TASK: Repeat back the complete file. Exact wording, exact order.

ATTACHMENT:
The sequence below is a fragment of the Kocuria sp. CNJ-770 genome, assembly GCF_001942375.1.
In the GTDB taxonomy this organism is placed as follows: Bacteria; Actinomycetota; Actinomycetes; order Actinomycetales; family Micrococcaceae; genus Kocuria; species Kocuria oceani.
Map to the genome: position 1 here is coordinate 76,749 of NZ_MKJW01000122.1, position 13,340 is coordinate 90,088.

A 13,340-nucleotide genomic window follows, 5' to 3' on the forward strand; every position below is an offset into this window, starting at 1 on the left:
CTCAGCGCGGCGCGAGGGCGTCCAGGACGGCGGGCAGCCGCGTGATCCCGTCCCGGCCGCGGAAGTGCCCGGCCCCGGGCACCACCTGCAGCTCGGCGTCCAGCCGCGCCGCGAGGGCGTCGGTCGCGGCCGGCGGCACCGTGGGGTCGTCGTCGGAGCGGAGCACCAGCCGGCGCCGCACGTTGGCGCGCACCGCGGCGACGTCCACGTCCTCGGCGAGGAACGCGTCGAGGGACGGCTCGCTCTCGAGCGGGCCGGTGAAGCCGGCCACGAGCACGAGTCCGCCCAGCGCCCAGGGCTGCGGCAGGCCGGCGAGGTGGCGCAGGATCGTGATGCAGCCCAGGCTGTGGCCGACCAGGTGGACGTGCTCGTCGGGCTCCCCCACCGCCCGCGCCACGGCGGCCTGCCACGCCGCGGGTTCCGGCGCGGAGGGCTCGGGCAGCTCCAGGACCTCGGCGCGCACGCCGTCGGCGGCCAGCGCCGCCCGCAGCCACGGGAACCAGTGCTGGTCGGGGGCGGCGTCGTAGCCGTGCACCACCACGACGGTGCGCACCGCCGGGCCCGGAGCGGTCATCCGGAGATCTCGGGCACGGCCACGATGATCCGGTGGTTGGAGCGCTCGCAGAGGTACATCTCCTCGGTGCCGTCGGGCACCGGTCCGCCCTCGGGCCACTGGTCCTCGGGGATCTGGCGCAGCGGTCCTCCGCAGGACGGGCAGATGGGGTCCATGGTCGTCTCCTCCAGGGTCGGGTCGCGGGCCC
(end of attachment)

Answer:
The sequence below is a fragment of the Kocuria sp. CNJ-770 genome, assembly GCF_001942375.1.
In the GTDB taxonomy this organism is placed as follows: Bacteria; Actinomycetota; Actinomycetes; order Actinomycetales; family Micrococcaceae; genus Kocuria; species Kocuria oceani.
Map to the genome: position 1 here is coordinate 76,749 of NZ_MKJW01000122.1, position 13,340 is coordinate 90,088.

A 13,340-nucleotide genomic window follows, 5' to 3' on the forward strand; every position below is an offset into this window, starting at 1 on the left:
CTCAGCGCGGCGCGAGGGCGTCCAGGACGGCGGGCAGCCGCGTGATCCCGTCCCGGCCGCGGAAGTGCCCGGCCCCGGGCACCACCTGCAGCTCGGCGTCCAGCCGCGCCGCGAGGGCGTCGGTCGCGGCCGGCGGCACCGTGGGGTCGTCGTCGGAGCGGAGCACCAGCCGGCGCCGCACGTTGGCGCGCACCGCGGCGACGTCCACGTCCTCGGCGAGGAACGCGTCGAGGGACGGCTCGCTCTCGAGCGGGCCGGTGAAGCCGGCCACGAGCACGAGTCCGCCCAGCGCCCAGGGCTGCGGCAGGCCGGCGAGGTGGCGCAGGATCGTGATGCAGCCCAGGCTGTGGCCGACCAGGTGGACGTGCTCGTCGGGCTCCCCCACCGCCCGCGCCACGGCGGCCTGCCACGCCGCGGGTTCCGGCGCGGAGGGCTCGGGCAGCTCCAGGACCTCGGCGCGCACGCCGTCGGCGGCCAGCGCCGCCCGCAGCCACGGGAACCAGTGCTGGTCGGGGGCGGCGTCGTAGCCGTGCACCACCACGACGGTGCGCACCGCCGGGCCCGGAGCGGTCATCCGGAGATCTCGGGCACGGCCACGATGATCCGGTGGTTGGAGCGCTCGCAGAGGTACATCTCCTCGGTGCCGTCGGGCACCGGTCCGCCCTCGGGCCACTGGTCCTCGGGGATCTGGCGCAGCGGTCCTCCGCAGGACGGGCAGATGGGGTCCATGGTCGTCTCCTCCAGGGTCGGGTCGCGGGCCC